Here's something that went unposted, in drafts last Spring.
The last sun strewn day I remember from 2009 was at the Green’s. On my knees assembling their greenhouse, in the low southerning sun of the last days of autumn. The feeling was as if you were beneath a giant, warm spotlight. Your every action caught and amplified. The morning’s frost sublimating wispily off your very shadow. I doubt, like many instances of my memory, I will ever forget that day.
Yesterday, I was invited to dinner by my friend Marty. A historian by training, and PhD, he makes for interesting company to say the least. But in the end it is his character that is most intriguing. Something about him moves with an easy, yet stalwart, character. Perfectly reasonable foibles, and blindness, seem to give Marty wide berth, who, like a linebacker on decency’s team, receives little truck from either the devil or his lieutenants. As for myself, as Brian Wilson might say, ‘Wouldn’t it be nice?’
Marty invited me to a somewhat new Indian restaurant. I arrived fashionably early, perhaps due to having stood him up accidentally on a prior occasion. Or was the reason due to the fact that it was in the sixties degrees F, and as sun strewn as the Green’s valley last fall, to which I could compare no other somatic experience since. I stood their against a wall, and simply felt… the warmth and breeze, and the coming conversation with my friend all conspiring to fool me into thinking there was something fundamentally new in the world. And wouldn’t that be nice? I suppose I should not comment…
Marty came, perhaps thirty seconds late by my watch, which, of course, I pointed out. We hugged and walked hungrily to the patio of the restaurant. Sitting at the patio, and eating truly delicious food, I was reminded of nothing… I sat there, outside, in the first weeks of March. Knowing Winter remained, but was strangely impotent just now, Marty must have seen the look on my face, for he said, “I consider this the second day of Spring… yesterday was the first.”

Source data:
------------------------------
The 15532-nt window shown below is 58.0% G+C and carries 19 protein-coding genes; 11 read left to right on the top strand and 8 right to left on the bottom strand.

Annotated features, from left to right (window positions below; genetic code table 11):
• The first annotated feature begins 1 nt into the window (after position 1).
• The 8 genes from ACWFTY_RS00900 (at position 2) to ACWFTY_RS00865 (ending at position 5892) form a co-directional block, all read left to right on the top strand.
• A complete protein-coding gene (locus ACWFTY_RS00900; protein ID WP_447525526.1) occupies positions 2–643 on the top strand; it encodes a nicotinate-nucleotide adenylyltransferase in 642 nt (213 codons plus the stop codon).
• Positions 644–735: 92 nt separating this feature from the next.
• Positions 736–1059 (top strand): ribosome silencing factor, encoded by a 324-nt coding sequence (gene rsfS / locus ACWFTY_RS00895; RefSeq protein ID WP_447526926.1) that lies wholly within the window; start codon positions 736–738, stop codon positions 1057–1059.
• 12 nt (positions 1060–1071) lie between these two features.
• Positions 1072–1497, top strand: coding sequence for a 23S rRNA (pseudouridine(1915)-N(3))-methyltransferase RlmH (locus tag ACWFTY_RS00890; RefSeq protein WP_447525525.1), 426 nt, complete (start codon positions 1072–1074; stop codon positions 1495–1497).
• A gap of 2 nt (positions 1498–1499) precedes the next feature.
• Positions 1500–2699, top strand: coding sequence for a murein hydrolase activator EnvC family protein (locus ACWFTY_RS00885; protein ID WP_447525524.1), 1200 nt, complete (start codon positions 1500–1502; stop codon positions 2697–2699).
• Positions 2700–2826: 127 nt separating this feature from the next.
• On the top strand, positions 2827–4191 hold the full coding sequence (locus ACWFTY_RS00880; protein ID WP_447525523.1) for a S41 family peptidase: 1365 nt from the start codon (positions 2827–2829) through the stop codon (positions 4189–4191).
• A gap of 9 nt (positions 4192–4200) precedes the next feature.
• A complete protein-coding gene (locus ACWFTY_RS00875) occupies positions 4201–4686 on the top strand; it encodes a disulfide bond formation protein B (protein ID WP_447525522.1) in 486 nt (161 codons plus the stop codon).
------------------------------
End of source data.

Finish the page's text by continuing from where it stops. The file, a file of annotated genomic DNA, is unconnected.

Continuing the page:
“For some reason, I make a big fuss about the twenty first, regardless of the weather. But yes, sitting here, the grass and crocus… it more than resembles spring.”
We finished the delicious meal (we asked for extra helpings of rice… and groaned beneath the task, with pleasure) and as per usual, I got a decaf coffee to go from a nearby café.
Marty asked, “is this the church run café?”
“I’m not sure,” I told him, “I guess I supposed it was a non profit, not a church.”
“I think it’s a church project that funds their work,” he said.
“I’m sure your right. What’s the difference?” I asked, revealing the difference between us, with startling naivete.
While walking past a “church” on Washington, which had the words “Jesus Is Lord” in foot and a half letters across its face, Marty quietly confessed a refusal to support organized religion.
His conviction seemed simultaneously one not shared by me, and admirable (unless you detest coffee.) It amused me that I’d brought him there.
I walked through our beautiful towns neighborhoods with Marty, in the remnants of a winter that was rumored to be longer than most. The fact that in most of North America winter was far from over, didn’t disturb our walk through the quiet, faintly firesmoke incensed air. Not a molecule of springs perfume had been released, so the season seemed to sleep before it wakes to the soft caresses of it’s subjects morning lovemaking, and fevered dreams. People were halfway through their doors, speaking to someone on their phones, as if suspended in disbelief that the space beneath their transom was one again of pleasure and bore nothing to brace against. The pitch and tremble of their voices carried their delight… and of course the fact that they are people, an oftentimes delightful category, still close to twilight.
Stopping by Marty’s I consented to his offer of his restroom (he knows me well) and embracing him in farewell, turned back into the night, toward the coming blessings of the season, warmed still slightly by Hoagy Carmichael’s sun soaked Stardust “garden walls.”